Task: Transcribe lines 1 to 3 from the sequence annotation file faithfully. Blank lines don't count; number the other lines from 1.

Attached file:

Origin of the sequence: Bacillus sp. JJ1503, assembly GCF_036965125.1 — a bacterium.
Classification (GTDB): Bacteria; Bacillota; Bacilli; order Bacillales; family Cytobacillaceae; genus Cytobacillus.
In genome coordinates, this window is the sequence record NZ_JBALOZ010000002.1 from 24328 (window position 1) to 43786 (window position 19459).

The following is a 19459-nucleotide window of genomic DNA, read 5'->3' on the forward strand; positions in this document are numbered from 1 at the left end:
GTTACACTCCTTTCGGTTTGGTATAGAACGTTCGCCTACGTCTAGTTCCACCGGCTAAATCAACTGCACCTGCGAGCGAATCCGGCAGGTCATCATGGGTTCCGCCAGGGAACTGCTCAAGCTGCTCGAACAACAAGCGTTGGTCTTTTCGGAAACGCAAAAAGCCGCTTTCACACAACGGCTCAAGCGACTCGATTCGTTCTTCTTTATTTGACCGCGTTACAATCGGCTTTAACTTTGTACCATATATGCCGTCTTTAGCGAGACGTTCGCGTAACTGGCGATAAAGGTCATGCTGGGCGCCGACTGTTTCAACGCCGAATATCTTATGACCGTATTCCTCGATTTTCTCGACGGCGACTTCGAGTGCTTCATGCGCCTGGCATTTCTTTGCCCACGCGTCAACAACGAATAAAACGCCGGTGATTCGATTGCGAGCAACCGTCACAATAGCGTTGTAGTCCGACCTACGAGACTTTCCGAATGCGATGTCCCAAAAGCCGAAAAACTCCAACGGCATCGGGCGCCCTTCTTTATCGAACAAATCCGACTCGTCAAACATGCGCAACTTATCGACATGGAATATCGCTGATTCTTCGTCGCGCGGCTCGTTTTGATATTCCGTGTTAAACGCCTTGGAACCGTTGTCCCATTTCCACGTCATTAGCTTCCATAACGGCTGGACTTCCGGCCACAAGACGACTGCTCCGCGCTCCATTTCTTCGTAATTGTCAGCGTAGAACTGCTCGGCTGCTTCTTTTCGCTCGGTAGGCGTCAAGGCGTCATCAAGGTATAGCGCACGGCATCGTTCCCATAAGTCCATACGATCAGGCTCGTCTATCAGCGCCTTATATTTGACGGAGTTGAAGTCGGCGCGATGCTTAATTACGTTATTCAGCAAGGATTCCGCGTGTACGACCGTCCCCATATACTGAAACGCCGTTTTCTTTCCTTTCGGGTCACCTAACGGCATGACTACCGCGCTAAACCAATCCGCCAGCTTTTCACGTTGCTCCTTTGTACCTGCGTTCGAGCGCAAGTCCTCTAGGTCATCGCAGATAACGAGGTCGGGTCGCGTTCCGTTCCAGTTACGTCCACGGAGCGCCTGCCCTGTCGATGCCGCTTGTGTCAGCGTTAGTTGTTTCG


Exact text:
Origin of the sequence: Bacillus sp. JJ1503, assembly GCF_036965125.1 — a bacterium.
Classification (GTDB): Bacteria; Bacillota; Bacilli; order Bacillales; family Cytobacillaceae; genus Cytobacillus.
In genome coordinates, this window is the sequence record NZ_JBALOZ010000002.1 from 24328 (window position 1) to 43786 (window position 19459).